But that's how the economy is working, and we have to adjust ourselves to that. We are expanding into an era where our products are powered and built by CNC machines and cutting machinery that people did not have many years ago. They also didn't have this ever growing vast market for hardwood kitchens that is picking up Ė at least around here. So until the housing boom implodes on itself, I wouldn't worry much. Just remember, supplies might increase in price too, but so do you clientís salaries.
From contributor H:
The ply comes from China because you buy it. If you buy American ply with American cores, you will get a better product and deliver a better product to your customer. You will pay more, your customer will pay more, but your neighbors are employed, and you get to uphold the standards of your profession. The solution is not overly simple, but not complicated either. Decentralize, buy locally, use more solid woods than panel products (since panel products consume more energy than solids, and their waste is harder to reuse), and build for the long term. Well designed, expensive, well built, and highly valued products are the best use of diminished natural resources.
The cheap, quick and dirty, rape and pillage style of resource extraction is a thing of the past, so the next steps in the chain also need to change. Ikea and Wal-Mart have driven the cheap, throwaway products to the point where we all expect mediocrity, accept it (since we saved $1.43 each), and then throw it away on a whim.
Some segments of our industry are a long way from changing the outmoded model, but one person, one shop can make a difference. And some segments have gone to great lengths to appear to be green, while practicing the same methods as always. The Europeans have made serious improvements in this arena, and we (U.S.) have been characteristically slow (due to a long heritage of endless forests). But you can make a difference by determining to make what you need to make, and not what you might think the (Walmart) market dictates.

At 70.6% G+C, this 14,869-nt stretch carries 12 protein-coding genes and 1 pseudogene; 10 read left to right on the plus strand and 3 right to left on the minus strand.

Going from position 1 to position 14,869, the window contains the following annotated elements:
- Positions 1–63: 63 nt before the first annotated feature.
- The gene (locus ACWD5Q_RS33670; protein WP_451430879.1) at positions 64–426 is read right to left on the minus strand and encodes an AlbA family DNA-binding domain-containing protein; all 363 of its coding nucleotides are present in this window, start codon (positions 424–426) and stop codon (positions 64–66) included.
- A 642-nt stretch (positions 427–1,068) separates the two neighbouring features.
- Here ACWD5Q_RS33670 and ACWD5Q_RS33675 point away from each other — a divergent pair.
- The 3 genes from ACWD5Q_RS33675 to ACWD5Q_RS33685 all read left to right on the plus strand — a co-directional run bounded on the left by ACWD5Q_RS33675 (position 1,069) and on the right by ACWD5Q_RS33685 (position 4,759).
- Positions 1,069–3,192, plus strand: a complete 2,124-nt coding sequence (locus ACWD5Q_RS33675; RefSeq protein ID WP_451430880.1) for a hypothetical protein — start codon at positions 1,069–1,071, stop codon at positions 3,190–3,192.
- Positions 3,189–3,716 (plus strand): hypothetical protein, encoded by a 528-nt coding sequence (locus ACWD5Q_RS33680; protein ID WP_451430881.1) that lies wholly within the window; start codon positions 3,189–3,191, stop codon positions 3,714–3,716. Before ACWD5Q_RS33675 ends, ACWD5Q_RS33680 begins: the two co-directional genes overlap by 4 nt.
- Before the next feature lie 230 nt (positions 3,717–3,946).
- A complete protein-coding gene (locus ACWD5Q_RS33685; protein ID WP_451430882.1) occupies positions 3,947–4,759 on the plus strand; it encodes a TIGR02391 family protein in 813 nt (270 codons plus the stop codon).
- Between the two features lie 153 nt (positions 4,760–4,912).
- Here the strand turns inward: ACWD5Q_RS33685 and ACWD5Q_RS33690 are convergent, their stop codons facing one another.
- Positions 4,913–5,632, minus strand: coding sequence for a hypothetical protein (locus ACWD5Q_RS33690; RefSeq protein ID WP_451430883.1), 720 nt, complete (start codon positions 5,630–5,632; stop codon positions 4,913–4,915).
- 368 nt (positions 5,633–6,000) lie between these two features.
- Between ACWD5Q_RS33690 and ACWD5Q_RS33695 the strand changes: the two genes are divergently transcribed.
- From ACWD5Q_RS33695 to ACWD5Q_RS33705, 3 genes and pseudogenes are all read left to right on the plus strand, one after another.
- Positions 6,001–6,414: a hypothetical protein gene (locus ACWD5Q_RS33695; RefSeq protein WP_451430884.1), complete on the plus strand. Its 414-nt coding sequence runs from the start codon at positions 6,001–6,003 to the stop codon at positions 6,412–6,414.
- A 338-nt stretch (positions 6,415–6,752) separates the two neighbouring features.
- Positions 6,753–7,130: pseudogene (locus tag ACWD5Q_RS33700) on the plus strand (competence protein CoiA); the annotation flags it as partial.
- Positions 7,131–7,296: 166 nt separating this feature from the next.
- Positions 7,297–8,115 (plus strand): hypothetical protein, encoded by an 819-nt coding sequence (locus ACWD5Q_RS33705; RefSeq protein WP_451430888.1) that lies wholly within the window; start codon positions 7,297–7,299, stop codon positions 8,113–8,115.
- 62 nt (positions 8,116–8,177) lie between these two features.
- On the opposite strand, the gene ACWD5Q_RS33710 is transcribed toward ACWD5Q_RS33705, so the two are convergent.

From contributor I:
There's no shortage - seems like replanting takes care of that, in most states its the law. Thereís plenty of plantation wood like Lyptus which grows fast, and new wood thatís not wood. Bamboo, then Alder isn't a problem( unless the Corp. that owns it all creates a false shortage). I don't know about the East Coast Hardwoods but I've been told the nice premium logs are exported, and we get stuck with the junk. Seems like the closer you are to a hardwood log mill, kiln and distributors, the worse the wood looks - narrow, warped etc. Sounds more like a distribution problem and not a real shortage. There's always Melamine and tape.
From contributor J:
Yes, we are slowly running out of wood. The sky is not falling, it won't happen overnight. If you listen to scientists, and not politicians, humans are contributing to global warming, and a major factor is due to deforestation. There aren't enough trees to suck the excess carbon dioxide (a greenhouse gas) out of the air we are putting into it. Plain and simple, we do have fewer trees than we had 50 and 100 years ago. Replanting is helping, but we are consuming more than we're replanting. I've been looking to alternatives myself. As you pointed out, plastics are a product of oil. Go back to metal cabinets? There is a company in Italy that produces nice metal cabinets. Not sure of any in the US that would be suitable in a kitchen.
From contributor K:
No wood means no trees, no trees mean no oxygen and plenty of CO2, which means no air to breath, and we'll all be dead - so you see, nothing to worry about.
From contributor L:
I have a portable mill and have tried to find a way to make a living at it. If there were indeed a shortage of hardwood, I would have no problem. The retail price of hardwood is so low that I can hardly make a profit at it. I have plenty of wide boards. I recently just sawed about 700 BD FT of 8/4 x 26" Wide x 16' long red oak. Last winter, I quartered a 48"diameter red oak and got a bunch of prefect quarter sawn boards almost 20" wide and 5/4 and 8/4 thick. If you want wide boards, contact your state forestry dept. They can give you a list of all the sawyers registered in your state. You might want to check neighboring states as well. You can also get on these message boards and find people also. Most any of the small mills would probably be happy to supply you with as many wide boards as you want - that is, if you are willing to pay more for it then you are paying for your 6" boards from the large suppliers.
From contributor F: